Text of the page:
NRA comes to Coastal Carolina

March 22, 2018

The National Rifle Association (NRA) has been on Coastal’s campus since the beginning of Spring semester. The NRA is “America's foremost defender of Second Amendment rights,” according to their official webpage. 

 

The organization primarily focuses on education and the protection of the Second Amendment including the unrestricted use of firearms. In regards to education, there have been three focuses: the development of ground skills with a firearm, hunter education and the training of law enforcement officers.   

 

Maddy Scholar, a student at CCU, has seen a need for this type of organization on campus. 

 

“There are many students with an interest in gun safety, laws and shooting skills,” Scholar explained. “Some of our members are looking to do competitions as well. We have many members, including myself, that are in the military, and this club is right up our alley.” 

 

As students, faculty and staff were protesting the legislative inaction regarding the 17 deaths of students in Florida due to gun violence, during National Walkout Day, the NRA organization on campus had a “I’m pro-gun. Change my mind” table on Prince Lawn. 

 

Scholar talked about the prime objective about having the NRA on Coastal’s campus.  

 

“The main goal is to make students aware of what the NRA has to offer, promote gun safety, as well as promote second amendment rights,” said Scholar. 

 

Gun violence has been a growing topic of discussion with instances like Las Vegas and Florida at its core. There have been many proposals as to the proper response to each incident, but legislation ideas have yet to be agreed upon. 

 

Jake Lucas, a senior Political Science and Intelligence and Natural Security major, is pro Second Amendment and in favor of universal background checks. 

 

“I think for some people it can be a pain because there’s been cases where somebody has had the same name as a felon, and it makes it a lot harder for them – those who haven’t committed the crime – to obtain a gun,” said Lucas. “But I think, overall, it’s a good idea because there are instances of people being able to go out to a gun show and get whatever kind of gun they want.” 

 

Civilians can purchase any sort of firearm at a gun show because of the Bureau of Alcohol, Tobacco, Firearms and Explosives. 

 

“A person may transfer a firearm to an unlicensed resident of his or her State, provided the transferor does not know or have reasonable cause to believe the transferee is prohibited from receiving or possessing firearms under Federal law.” 

 

In Nevada, one does not need a permit to buy a gun, nor is a license required. One does not need to register their firearm, and there is also no limit on the number of guns a person can buy at one time. It is also legal to own assault weapons and large capacity magazines for ammunition.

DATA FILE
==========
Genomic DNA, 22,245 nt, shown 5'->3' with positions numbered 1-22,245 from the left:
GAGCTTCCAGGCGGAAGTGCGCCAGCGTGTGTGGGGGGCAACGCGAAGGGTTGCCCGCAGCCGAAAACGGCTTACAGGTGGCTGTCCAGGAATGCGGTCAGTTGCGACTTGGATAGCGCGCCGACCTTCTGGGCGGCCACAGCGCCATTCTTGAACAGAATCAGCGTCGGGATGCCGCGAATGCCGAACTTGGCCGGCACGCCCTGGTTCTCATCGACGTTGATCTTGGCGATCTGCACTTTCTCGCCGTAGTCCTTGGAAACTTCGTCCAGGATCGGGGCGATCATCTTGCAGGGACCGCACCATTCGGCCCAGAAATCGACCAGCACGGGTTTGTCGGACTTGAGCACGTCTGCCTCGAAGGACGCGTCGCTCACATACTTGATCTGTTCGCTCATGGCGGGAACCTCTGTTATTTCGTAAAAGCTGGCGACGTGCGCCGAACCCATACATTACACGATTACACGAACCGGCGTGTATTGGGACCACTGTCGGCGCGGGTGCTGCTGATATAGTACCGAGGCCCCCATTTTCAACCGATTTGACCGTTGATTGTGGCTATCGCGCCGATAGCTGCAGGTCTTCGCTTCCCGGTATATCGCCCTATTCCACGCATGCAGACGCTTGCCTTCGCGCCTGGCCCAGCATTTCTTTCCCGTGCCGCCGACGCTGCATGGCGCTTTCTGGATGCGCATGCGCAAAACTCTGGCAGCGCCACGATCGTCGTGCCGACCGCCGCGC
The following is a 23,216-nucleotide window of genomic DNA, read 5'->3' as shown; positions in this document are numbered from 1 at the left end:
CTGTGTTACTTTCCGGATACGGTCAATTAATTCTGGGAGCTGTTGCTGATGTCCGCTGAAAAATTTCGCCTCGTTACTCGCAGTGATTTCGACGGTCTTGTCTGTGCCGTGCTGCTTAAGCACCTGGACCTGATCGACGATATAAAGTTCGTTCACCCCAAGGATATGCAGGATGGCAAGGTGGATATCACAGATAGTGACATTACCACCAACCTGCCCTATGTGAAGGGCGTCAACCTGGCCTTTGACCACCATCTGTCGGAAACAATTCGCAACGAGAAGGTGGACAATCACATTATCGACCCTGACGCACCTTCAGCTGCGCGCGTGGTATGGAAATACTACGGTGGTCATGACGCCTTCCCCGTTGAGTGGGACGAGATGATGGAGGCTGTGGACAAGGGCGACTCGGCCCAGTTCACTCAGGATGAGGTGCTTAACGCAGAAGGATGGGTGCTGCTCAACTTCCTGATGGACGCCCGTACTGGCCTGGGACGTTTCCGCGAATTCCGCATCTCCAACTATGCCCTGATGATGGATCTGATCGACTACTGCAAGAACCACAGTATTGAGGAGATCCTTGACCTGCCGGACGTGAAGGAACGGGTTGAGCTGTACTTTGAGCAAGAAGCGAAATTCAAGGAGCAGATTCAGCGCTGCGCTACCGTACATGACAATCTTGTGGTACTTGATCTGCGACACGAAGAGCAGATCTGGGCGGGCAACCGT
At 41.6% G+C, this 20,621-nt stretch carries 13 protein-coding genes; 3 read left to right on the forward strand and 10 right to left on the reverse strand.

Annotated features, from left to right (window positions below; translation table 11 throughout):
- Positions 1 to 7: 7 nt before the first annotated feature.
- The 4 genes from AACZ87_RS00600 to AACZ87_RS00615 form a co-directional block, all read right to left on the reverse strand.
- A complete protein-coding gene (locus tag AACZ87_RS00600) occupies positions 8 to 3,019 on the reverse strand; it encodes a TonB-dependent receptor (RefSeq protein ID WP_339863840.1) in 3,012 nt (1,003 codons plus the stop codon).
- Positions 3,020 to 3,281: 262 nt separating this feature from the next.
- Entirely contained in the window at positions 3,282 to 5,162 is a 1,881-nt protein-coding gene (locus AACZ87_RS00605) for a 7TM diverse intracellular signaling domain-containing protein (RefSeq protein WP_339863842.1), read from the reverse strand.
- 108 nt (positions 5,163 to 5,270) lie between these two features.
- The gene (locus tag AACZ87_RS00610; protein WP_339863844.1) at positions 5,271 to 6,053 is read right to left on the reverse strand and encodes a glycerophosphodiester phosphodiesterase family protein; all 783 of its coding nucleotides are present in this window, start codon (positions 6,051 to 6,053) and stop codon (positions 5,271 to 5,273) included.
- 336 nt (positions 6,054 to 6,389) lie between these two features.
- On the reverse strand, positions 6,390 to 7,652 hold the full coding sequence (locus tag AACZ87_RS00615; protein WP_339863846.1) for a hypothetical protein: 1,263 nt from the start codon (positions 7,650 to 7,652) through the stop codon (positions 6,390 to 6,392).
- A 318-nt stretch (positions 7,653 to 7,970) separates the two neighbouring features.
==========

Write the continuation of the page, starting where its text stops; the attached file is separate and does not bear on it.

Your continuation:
Police, in full awareness of this information, believe that Stephen Paddock legally bought the 23 firearms he used to fire into a crowd of 22,000 concertgoers in Las Vegas, Nevada. 

 

The NRA began to recognize the need for political defense of the Second Amendment in 1975 and formed the Institute for Legislative Action - 

Lucas had this to say in regards to the current mass shootings.   

“While mass shootings are a tragedy, the amount of deaths that are brought about by gun violence are nowhere near the amount due to car crashes and gang violence committed in cities,” said Lucas. “Statistically speaking, it’s not as big of a killer as people make it out to be.” 

 

When asked why the public cares about gun violence, Lucas contributed it to the media. 

 

“It’s just a huge issue because it’s highly publicized,” said Lucas. “Schools are supposed to be a safe places to go and, when you see students going into the school and they’re getting shot at, it’s unacceptable.” 

 

In civilian training, the NRA continues to be the leader in firearms education. There are classes offered in how to properly use a basic rifle, pistol and shotgun. One can also learn how to muzzleload a firearm and reload ammunition. 

 

Money from the NRA Foundation help to fund these classes. It is a 501 (c) (3) tax-exempt organization, raising millions of dollars. For donors, contributions are also tax-deductible. 

 

Lucas looks forward to future discussions about gun control on campus. 

 

“At Coastal, I don’t think most conservative republicans are the type of people that are going to fight you and make you pry their guns from their cold dead hands and be unwilling to talk when you say gun control is good,” said Lucas. “I think they’re willing to have a good debate about gun control and gun rights with you. They’re definitely willing to have an open discussion about it and be informed and teach about gun rights as well.” 

 

The NRA organization on campus meets every Thursday at 8 p.m. Students can contact mnscholar@coastal.edu or madelgiac@coastal.edu for more information. 

 

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